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North Korea fires ballistic missiles amid nuclear talks?

According to the South's military, the nuclear-armed North had fired "two unidentified ballistic missiles" from its central inland area into the sea off its east coast. The North's weapons programs have made rapid progress under Kim, but it has not carried out a nuclear test or an intercontinental ballistic missile launch since 2017. However, that may be changing soon as North Korea launches missiles for test runs.

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North Korea fired two ballistic missiles into the sea on Wednesday, according to the South’s military, as China’s foreign minister visited Seoul and days after Pyongyang said it had successfully tested new long-range cruise missiles.

Beijing is the North’s key diplomatic ally and main partner for trade and aid, although Pyongyang is under a self-imposed blockade after closing its borders early last year to protect itself against the coronavirus pandemic.

The nuclear-armed North had fired “two unidentified ballistic missiles” from its central inland area into the sea off its east coast, Seoul’s Joint Chiefs of Staff said in a statement.

“South Korean and US intelligence agencies are conducting detailed analysis,” they added, without immediately giving details of the missiles’ range.

Read more: North Korea’s anniversary parade flaunts machines instead of missiles

The launch came as Chinese foreign minister Wang Yi visited Seoul for talks with his South Korean counterpart.

Beijing is the North’s key diplomatic ally and main partner for trade and aid, although Pyongyang is under a self-imposed blockade after closing its borders early last year to protect itself against the coronavirus pandemic.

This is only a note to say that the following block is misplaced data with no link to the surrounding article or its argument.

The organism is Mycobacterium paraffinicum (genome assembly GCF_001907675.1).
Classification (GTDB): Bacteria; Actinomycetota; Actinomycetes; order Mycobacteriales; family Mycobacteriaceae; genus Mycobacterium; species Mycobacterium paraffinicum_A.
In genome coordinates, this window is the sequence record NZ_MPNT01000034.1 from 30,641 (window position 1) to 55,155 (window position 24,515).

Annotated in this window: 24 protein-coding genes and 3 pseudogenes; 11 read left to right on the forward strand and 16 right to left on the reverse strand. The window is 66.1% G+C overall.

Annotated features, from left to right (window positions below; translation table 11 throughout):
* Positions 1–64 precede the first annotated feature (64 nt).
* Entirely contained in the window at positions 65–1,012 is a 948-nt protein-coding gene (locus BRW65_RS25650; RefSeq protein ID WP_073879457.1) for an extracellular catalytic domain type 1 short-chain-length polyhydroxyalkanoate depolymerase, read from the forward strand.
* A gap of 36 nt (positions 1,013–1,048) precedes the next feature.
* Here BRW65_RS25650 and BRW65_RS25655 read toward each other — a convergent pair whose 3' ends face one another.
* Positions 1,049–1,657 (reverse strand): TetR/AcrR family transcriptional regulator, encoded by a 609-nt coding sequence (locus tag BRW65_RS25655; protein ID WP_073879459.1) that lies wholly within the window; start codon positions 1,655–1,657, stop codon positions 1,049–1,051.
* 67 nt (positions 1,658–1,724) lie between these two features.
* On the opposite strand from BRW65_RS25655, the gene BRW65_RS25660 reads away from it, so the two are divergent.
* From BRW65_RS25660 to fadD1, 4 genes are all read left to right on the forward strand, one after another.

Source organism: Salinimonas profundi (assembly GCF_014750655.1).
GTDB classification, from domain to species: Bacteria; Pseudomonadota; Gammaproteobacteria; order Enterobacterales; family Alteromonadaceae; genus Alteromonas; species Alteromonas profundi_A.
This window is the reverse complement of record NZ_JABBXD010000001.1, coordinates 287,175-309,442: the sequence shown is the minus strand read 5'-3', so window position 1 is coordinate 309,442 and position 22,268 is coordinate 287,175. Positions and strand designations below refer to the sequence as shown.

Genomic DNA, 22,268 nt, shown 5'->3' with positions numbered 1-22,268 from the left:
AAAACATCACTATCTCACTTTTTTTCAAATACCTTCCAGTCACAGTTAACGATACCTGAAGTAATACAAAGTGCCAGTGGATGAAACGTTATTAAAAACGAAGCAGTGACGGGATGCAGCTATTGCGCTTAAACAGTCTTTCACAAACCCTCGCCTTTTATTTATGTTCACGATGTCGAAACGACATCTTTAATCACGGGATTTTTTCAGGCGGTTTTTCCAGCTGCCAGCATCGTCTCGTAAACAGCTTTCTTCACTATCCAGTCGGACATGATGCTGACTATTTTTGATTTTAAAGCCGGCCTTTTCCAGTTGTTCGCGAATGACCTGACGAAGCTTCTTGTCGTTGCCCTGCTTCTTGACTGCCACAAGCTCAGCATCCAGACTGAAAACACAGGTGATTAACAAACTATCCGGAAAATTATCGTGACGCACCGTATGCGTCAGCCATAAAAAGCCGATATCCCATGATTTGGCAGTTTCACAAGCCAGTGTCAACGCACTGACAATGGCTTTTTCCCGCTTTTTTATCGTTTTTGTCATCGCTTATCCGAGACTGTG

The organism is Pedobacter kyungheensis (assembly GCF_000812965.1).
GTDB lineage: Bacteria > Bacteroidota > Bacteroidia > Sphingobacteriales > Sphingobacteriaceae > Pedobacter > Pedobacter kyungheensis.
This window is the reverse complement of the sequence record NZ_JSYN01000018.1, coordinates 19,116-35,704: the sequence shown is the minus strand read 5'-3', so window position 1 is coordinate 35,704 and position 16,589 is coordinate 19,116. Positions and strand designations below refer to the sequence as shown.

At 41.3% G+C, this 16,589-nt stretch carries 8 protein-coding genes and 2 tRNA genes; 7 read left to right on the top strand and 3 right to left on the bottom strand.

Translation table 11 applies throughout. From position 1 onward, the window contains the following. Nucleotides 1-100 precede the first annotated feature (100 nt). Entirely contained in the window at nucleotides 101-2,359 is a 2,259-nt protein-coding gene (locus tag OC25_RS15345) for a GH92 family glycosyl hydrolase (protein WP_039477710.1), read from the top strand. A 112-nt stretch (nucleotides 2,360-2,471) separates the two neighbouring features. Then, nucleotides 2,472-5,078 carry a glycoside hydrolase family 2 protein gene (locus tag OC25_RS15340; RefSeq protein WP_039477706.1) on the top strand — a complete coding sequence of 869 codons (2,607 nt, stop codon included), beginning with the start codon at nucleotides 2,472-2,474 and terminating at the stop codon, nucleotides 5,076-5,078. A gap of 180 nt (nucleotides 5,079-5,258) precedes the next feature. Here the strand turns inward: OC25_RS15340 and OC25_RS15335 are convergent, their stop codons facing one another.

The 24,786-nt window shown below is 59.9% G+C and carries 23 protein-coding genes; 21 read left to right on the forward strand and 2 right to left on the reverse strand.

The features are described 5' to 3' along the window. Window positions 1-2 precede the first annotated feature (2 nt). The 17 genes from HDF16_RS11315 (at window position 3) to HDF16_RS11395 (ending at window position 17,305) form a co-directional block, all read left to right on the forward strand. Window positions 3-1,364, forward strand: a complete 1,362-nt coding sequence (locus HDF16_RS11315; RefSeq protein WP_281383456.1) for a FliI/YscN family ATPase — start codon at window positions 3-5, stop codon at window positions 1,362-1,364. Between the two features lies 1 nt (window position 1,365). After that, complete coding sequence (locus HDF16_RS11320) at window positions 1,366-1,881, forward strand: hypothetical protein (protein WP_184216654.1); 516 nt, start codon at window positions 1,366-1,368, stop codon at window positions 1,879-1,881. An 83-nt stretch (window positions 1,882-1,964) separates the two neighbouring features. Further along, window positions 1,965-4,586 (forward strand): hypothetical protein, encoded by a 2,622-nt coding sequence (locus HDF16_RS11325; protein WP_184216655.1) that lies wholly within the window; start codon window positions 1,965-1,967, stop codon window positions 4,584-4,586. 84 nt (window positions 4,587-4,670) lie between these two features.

Speaking before the news emerged, Wang hoped that all countries would help “peace and stability on the Korean Peninsula”, the Yonhap news agency reported.

“For example, not only the North but also other countries are engaging in military activities,” he added.

“Having said this, we all have to work together toward the resumption of dialogue.”

Read more: North Korea reboots nuclear reactor: UN agency

North Korea tests its nuclear arsenal

Wednesday’s launches came days after the North’s official Korean Central News Agency reported that it had test-fired a new “long-range cruise missile” over the weekend, calling it a “strategic weapon of great significance”.

Pictures in the Rodong Sinmun newspaper on Monday showed a missile exiting one of five tubes on a launch vehicle in a ball of flame and a missile in horizontal flight.

Such a weapon would represent a marked advance in North Korea’s weapons technology, analysts said, better able to avoid defense systems to deliver a warhead across the South or Japan — both of them US allies.

The missiles fired at the weekend traveled 1,500-kilometres (about 930 miles), on two-hour flight paths — including figure-of-eight patterns — above North Korea and its territorial waters to hit their targets, according to KCNA.

North Korea is under international sanctions for its nuclear weapons and ballistic missile programs, which it says it needs to defend itself against a US invasion.

But Pyongyang is not banned from developing cruise missiles, which it has tested previously.

Read more: North Korea may resume nuclear tests this year: US intelligence

The US, Japanese, and South Korean envoys on the North met in Tokyo earlier this week when Washington’s representative Sung Kim re-iterated: “We hope that the DPRK will respond positively to our multiple offers to meet without preconditions.

The US was willing to “address areas of humanitarian concerns regardless of progress on denuclearisation”, in keeping with international standards for access and monitoring, he added.

Nuclear talks with the United States have been stalled since the collapse of a 2019 summit in Hanoi between North Korean leader Kim Jong Un and then-president Donald Trump over sanctions relief — and what Pyongyang would be willing to give up in return.

The North’s weapons programs have made rapid progress under Kim, but it has not carried out a nuclear test or an intercontinental ballistic missile launch since 2017.

Read more: North Korea launch was new ‘tactical guided projectile’: Pyongyang

Courtesy: AFP

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